Middle-earth: Shadow of Mordor
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The Witcher 3: Wild Hunt
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Path of Exile
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I greatly enjoyed all previous Mass Effect games and all previous Dragon Age games (yes, including Dragon Age 2, though I might be in the minority there).
None of them are perfect and all of them have lots of faults, but I thoroughly enjoyed them despite their flaws. I'm hoping I can say the same for Andromeda.
I'm currently downloading the game through Origin Access, so I'm guessing I'll know for sure soon.
To be fair, I'll be purchasing the game (if it's any good, looking forward to reviews prior to launch) from an official retailer instead, since it's cheaper than if I'd subscribe to Origin Access and purchasing the game directly from EA.
You just blew my mind.
People have become so used to how it is now they're scared of/bothered by essentially the same thing with a new name.
The problem is that tech-oriented websites forget that we are the minority, and the majority of people search for an application or something on google, click the first link, click the first big "DOWNLOAD" button, and then tell their computer to install it.
What you are saying is how it currently is.
I understand what you're saying, but Microsoft doesn't "need" the extra sales - they're not going out of business any time soon because of the extra sales they would've gotten from a Steam release.
I would of course prefer to use Steam as well, but to be honest, I don't care if I download the games from Steam, Uplay, Origin, GOG or any other place for that matter.
Now, the Windows Store absolutely has its issues and it's pretty bad compared to the other digital distribution clients available. It needs more features and it needs to get fixed in other regards as well. Especially removing or make it easy to hide shitty mobile games and stuff. Simply put, a better store front overall.
However, I purchase and play good games. I don't care where I have to purchase and download them. I will support good games no matter the choice of client and so far, Microsoft has been releasing some good games (especially Gears of War 4 and Forza Horizon 3. Killer Instinct is pretty good if you're into those games as well - I'm not. And the mini-version of Forza is great for what it is as well). If they continue to do so and if they make their store front better, people will follow - just like they did with Origin and, in many cases, Uplay.
What a reasonable and mature stance on the the topic, my respect. It's a rare sight on the internet today. And I like to add that I totally agree with you, my first and foremost interest is to play good games. I don't know any client that would seriously hinder me to have fun with games, the Windows Store included. Sure, it's far from perfect but it's getting better and most important, you can just play your games like anywhere else.
Sounds like "top level" would play it wrong then, seeing there are ways to counter blocks, either by guard breaking or (at least with some characters, I don't know them all) hitting the opponent with an unblockable attack. There might be other ways as well, but I'm really not that good at the game and don't know all the moves.
Even unblockable attacks can be parried if you time it right!
I know your comment is old, but it feels like it would've been easier to make the game "as good as possible" thanks to PC hardware and then "simply" downgrading it to work at a locked fps on console?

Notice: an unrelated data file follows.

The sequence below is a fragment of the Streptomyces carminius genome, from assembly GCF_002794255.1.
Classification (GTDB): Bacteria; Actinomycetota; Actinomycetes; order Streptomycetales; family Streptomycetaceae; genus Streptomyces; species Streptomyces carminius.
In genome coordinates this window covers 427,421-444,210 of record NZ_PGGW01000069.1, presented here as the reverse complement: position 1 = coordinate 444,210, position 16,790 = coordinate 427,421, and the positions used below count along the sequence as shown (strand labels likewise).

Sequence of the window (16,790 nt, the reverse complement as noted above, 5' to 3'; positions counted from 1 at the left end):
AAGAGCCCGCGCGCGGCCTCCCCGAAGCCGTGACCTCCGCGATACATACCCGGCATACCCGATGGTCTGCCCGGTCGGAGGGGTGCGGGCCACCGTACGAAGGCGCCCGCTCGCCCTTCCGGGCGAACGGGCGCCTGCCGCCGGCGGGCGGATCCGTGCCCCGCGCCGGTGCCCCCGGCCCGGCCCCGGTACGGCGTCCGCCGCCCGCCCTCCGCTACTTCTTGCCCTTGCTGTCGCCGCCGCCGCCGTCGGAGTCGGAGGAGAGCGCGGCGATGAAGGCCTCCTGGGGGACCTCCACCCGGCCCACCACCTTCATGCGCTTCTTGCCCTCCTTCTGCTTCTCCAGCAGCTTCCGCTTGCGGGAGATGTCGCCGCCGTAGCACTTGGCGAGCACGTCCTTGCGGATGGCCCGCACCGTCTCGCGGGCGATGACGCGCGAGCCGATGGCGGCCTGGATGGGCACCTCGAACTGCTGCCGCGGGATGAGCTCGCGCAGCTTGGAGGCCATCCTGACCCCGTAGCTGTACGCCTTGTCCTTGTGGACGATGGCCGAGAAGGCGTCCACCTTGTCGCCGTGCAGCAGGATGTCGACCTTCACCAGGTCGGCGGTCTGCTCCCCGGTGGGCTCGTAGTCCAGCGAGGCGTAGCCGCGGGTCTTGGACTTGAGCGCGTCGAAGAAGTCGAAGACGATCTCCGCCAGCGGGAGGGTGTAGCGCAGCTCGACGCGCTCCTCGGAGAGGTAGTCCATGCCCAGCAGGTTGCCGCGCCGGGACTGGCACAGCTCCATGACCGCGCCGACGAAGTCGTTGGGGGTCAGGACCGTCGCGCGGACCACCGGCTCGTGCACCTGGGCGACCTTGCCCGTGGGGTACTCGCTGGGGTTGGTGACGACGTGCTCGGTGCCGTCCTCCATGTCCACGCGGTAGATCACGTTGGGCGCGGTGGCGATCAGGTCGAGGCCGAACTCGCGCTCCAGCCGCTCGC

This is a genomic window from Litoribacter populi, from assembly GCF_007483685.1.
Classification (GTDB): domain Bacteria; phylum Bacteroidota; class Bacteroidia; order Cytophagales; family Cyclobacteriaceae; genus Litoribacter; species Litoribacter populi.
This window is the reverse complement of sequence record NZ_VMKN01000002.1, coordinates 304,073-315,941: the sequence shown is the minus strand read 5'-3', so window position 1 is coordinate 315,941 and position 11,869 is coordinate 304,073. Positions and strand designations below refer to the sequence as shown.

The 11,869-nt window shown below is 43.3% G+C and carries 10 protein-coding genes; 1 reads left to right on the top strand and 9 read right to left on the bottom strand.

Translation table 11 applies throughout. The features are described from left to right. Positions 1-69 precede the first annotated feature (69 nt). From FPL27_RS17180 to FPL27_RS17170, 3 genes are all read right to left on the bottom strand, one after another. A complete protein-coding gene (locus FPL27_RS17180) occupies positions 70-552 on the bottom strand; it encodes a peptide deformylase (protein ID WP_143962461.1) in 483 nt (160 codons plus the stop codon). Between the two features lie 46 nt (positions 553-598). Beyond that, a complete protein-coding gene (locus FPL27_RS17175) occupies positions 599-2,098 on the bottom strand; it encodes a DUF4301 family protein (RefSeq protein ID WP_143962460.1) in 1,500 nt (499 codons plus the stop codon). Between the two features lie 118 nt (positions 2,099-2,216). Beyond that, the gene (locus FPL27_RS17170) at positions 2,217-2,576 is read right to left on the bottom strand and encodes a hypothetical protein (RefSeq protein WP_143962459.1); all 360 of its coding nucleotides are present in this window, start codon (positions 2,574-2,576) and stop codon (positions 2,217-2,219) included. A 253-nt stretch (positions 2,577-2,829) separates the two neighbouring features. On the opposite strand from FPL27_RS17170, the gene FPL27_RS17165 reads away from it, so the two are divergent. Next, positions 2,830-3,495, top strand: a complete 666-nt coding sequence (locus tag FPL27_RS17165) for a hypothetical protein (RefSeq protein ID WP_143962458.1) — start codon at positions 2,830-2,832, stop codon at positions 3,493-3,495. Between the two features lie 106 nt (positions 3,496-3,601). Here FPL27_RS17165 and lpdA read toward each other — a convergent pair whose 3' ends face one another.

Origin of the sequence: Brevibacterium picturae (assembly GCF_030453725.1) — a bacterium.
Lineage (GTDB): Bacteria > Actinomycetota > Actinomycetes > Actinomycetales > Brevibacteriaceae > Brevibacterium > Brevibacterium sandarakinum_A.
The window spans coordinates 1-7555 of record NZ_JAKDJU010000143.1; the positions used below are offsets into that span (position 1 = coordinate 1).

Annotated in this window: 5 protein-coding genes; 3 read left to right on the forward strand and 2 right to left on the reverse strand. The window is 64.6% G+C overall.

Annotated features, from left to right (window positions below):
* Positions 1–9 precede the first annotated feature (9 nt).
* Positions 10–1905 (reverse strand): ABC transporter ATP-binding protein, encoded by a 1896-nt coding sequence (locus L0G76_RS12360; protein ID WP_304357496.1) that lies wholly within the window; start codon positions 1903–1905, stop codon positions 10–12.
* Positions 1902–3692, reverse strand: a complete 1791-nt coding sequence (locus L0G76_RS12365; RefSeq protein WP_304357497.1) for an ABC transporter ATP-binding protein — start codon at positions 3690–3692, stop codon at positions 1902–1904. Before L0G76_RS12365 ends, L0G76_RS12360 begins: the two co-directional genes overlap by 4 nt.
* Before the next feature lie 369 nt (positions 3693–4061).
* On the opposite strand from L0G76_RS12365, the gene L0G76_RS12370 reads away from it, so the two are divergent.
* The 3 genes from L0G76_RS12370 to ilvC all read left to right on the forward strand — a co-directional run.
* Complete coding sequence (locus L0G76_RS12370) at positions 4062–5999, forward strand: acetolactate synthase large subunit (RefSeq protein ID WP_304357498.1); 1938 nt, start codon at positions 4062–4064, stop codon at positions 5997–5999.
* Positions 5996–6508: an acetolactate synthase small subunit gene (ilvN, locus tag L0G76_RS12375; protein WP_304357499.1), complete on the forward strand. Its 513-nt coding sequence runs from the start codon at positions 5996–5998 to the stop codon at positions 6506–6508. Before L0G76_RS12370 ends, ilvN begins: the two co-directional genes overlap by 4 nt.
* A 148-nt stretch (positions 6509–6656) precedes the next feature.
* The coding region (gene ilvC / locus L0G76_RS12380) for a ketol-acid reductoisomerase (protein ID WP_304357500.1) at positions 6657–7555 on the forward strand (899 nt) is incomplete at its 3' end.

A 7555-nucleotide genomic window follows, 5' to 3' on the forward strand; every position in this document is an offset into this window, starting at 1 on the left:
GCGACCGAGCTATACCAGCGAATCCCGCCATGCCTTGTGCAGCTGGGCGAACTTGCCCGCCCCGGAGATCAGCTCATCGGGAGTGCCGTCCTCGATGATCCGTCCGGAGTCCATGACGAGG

Sounds like "reworking the game from the ground up" takes a lot longer than doing it right from the start.
Giving fair warning, this message is relatively jumbled. There final paragraph makes a fairly good attempt of a TL:DR.
I truly wish it was that simple. Over the last few months I've been learning my way around Unity (the game development engine, not the Ubisoft game) and specifically C#. You'd think that PC, being the superior hardware, would be the harder console to output to. Unfortunately that's not the case. Both MS and Sony set a large number of hoops that developers need to jump through before they are allowed to release a game on their respective console. Would you believe that to release on the Xbox One, you are required to code in some interactivity with the Kinect? There is a legitimate essay worth of hoops that developers need to jump through to be allowed to release a game on the console, and neither company is willing to release their full list in case the other company missed one (as then they would copy the idea of checking X).
Then there is the way that the hardware works. By coding for either the xbOne or PS4, you know exactly how much power you have. How many cores the CPU/GPU have, the RAM. You can be very efficient with what loads when, ordering the file management and load-in order so that the console gets the very best performance. If you were to swap from console to PC, you simply need to remove that logic and let the system load in a standard order. Far harder to introduce that logic to a complete game than it is to remove it.
But in short, the character models and graphics are the easiest part of porting. The high quality versions of these will already exist and be available for the PC version to use (notice how Fallout 4 high-res textures came out now? That's because only now can top-PC's run the models they made). What's most likely delaying the PC release is the code itself, which if written for PC first, would result in either being unable to release on the consoles, or extremely laggy/buggy ports on the consoles. The power of the consoles is so weak that you cannot code in the same way you do with PC's. Far more factors need to be considered when telling such a limited resource what to do.
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